PetaPixel

Instagram’s Photo Feed Can Be Used as a Silent Film Viewer

instagramsilentfilm

Did you know Instagram’s mobile app can be used to view movies? Okay, okay, you won’t be able to watch the latest Hollywood blockbuster on it, but it’s possible to enjoy glimpses of old school silent films.

The clever idea was discovered Canadian advertising agency Cossette to promote the upcoming Toronto Silent Film Festival, and involves using the app’s slideshow view to zip through still photos as if they were images in a flipbook.

tsff1

The agency created a total of three flipbook-style Instagram silent films: an account named @tsff_1 is a clip from Sunrise: A Song of Two Humans, @tsff_2 features the 1925 film Tumbleweeds, and @tsff_3 is a glimpse of Super-Hooper-Dyne Lizzies.

Each of the dedicated Instagram accounts has 30 still frames from their respective silent films. Once you view them in slideshow mode, you can flip upwards with your finger to scroll through the images in rapid succession, causing them to be animated on your screen. Here’s a video that demonstrates how the silent film viewing works:

Matt Litzinger of Cossette tells CreativeReview that they “thought this new and unique use of Instagram could bring the films to life and draw attention to the festival,” and that this novel use of Instagram feels appropriate because silent film, in its day, was “every bit as ground-breaking and innovative as digital platforms are today.”

Sadly, this animation technique only works with a fresh, newly created Instagram account. The Verge reports that the publicity this promo has received has actually broken the animations, as likes and comments on the photographs break up the flow of the animation in the feed.

If you’d like to try out what’s left of the animation effect for yourself, head on over to one of the three silent film accounts listed above using your mobile device.


 
  • http://twitter.com/leonattico lee-o

    Cool concept… Though for an ad agency they sure aren’t promoting this… 190 followers in 3 weeks isn’t much of an ad campaign, at least doesn’t seem like it on the surface. Even I know how to get 200 followers in a day.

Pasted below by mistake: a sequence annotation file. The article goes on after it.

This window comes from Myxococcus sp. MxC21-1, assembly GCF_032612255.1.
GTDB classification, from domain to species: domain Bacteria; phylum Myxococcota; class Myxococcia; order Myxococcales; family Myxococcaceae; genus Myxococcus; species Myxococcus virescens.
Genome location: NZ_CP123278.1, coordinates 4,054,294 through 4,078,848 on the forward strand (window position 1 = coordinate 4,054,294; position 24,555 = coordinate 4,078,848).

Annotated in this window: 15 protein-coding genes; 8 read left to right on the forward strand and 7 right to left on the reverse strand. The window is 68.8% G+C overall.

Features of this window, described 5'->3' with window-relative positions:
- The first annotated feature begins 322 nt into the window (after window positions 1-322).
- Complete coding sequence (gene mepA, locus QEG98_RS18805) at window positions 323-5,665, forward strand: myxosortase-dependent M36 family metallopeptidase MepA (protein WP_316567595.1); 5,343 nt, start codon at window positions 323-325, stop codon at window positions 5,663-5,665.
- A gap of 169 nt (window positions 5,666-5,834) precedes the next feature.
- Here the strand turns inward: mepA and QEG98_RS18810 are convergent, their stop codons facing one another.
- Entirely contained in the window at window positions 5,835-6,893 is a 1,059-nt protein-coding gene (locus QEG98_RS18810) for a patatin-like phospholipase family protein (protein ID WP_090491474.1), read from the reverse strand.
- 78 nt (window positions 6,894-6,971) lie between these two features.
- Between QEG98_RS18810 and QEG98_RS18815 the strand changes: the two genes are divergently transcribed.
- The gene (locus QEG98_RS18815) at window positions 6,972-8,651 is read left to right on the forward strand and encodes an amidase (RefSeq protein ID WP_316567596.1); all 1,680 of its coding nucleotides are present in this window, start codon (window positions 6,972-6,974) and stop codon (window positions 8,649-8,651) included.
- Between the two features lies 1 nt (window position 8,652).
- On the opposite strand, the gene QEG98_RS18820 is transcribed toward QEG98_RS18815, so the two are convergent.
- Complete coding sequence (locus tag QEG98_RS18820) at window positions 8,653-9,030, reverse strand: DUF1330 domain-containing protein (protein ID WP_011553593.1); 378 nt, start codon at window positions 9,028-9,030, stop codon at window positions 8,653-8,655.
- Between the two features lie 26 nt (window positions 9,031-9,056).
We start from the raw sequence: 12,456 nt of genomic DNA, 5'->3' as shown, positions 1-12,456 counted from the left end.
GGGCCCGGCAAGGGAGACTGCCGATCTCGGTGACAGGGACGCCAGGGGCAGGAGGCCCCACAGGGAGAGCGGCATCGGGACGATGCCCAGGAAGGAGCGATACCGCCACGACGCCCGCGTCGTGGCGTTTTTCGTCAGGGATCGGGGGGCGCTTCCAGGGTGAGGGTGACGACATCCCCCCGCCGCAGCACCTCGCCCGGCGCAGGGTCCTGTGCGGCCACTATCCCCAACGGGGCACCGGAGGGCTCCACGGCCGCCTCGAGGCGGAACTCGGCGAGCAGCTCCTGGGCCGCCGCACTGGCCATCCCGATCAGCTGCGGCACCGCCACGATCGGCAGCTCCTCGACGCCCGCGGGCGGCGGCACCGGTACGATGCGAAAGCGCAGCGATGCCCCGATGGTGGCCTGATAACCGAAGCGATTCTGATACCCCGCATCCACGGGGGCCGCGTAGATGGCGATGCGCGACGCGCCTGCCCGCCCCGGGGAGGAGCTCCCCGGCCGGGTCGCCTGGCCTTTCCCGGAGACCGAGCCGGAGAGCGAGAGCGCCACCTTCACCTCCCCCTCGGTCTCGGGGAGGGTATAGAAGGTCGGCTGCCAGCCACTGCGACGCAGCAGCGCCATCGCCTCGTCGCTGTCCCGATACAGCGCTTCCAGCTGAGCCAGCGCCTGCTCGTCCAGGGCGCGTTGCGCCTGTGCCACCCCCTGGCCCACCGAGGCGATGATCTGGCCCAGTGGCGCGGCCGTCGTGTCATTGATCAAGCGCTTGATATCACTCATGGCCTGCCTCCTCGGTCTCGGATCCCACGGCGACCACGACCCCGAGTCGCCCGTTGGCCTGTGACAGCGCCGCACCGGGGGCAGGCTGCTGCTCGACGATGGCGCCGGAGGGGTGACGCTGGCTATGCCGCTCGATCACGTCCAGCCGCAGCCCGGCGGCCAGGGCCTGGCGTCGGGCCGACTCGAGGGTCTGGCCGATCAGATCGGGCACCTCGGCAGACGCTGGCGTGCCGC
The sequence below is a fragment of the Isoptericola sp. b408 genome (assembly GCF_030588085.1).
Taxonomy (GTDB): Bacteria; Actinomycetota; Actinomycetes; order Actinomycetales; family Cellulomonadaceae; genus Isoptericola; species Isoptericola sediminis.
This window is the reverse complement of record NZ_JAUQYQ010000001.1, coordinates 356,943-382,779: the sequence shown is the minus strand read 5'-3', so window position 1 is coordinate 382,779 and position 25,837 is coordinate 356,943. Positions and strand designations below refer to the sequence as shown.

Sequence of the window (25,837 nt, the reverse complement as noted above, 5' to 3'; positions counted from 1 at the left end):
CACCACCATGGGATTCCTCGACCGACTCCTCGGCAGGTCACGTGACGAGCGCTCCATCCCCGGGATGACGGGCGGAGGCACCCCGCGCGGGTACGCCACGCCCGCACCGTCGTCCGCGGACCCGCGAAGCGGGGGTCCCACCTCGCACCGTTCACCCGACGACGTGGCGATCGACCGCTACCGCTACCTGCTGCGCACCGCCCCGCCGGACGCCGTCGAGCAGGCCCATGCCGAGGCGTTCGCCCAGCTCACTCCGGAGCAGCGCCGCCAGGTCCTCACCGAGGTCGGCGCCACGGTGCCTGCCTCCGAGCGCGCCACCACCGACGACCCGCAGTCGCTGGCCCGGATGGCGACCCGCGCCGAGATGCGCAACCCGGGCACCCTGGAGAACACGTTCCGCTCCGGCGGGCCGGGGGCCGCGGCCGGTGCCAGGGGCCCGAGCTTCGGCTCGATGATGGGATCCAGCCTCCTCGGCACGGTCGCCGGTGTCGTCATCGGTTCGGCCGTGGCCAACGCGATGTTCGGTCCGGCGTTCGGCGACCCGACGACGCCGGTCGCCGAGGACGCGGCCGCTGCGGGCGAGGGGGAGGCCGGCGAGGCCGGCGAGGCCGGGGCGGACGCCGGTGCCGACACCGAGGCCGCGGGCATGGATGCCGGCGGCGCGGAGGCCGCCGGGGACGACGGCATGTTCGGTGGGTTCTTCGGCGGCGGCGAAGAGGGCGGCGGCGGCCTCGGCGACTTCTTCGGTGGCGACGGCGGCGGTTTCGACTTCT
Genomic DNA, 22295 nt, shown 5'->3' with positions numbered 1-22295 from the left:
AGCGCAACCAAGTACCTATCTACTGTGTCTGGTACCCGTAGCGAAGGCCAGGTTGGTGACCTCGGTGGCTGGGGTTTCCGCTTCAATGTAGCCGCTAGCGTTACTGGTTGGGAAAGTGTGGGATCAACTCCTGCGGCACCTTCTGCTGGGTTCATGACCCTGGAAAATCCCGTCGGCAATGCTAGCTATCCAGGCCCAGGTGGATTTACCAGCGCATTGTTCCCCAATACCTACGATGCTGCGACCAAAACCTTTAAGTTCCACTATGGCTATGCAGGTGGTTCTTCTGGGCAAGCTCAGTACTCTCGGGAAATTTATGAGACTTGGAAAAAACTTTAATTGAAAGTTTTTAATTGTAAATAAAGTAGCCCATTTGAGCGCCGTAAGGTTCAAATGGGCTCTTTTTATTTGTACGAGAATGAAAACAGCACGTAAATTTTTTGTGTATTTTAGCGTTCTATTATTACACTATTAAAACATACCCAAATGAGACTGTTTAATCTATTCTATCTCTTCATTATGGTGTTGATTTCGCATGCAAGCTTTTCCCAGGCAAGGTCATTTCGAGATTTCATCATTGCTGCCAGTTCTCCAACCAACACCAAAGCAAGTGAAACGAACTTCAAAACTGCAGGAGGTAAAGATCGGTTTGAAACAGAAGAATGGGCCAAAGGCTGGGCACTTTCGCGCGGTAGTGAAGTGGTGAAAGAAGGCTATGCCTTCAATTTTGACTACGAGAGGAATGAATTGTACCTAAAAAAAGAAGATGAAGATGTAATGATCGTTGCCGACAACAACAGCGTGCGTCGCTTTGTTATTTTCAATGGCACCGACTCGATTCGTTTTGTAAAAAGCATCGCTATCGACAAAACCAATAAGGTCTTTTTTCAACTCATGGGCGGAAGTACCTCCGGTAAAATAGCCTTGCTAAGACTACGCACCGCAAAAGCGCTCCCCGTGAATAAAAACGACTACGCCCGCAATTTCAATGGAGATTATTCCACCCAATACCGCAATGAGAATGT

• Jesse

    But they don’t really need followers because the account won’t be adding any more photos.

  • http://www.facebook.com/igor.kennn Igor Ken

    how would you do it?

  • http://twitter.com/leonattico lee-o

    For every photo you upload you follow 20 people, like 30 photos, comment on 5.

  • http://twitter.com/leonattico lee-o

    sure but who’s gonna see the ones already there? are they pulling viewers from other sources like blogs? seems counterproductive.

  • http://www.facebook.com/igor.kennn Igor Ken

    did it work for you? because I noticed that some techniques work for certain users and not for others… for instance my girlfriend increases the amount of likes on every picture two or three times, just by adding generic hashtags. Doesn’t at all work for me. I will try your technique, thank you! (I dislike the 20 people following because I would rather not follow 1276497216 people, it would completely ruin my feed on the home page)

  • Trevor Simonton

    Matt Litzinger of Cossette tells CreativeReview that they “thought this new and unique use of Instagram could bring the films to life and draw attention to the festival,”

    Didn’t you just read about their festival on this blog? Mission accomplished. I’d say this effort was extremely productive. They don’t need the followers, they just need 1-time attention from outlets like this blog. In fact, they don’t want followers on their feed “as likes and comments on the photographs break up the flow of the animation in the feed.”

    You can’t rely on following 20 people per photo and expect results. Sometimes you have to produce something interesting and worth sharing, so others will share it. Blogs don’t pick up stories about your following 20 people, they blog about interesting content.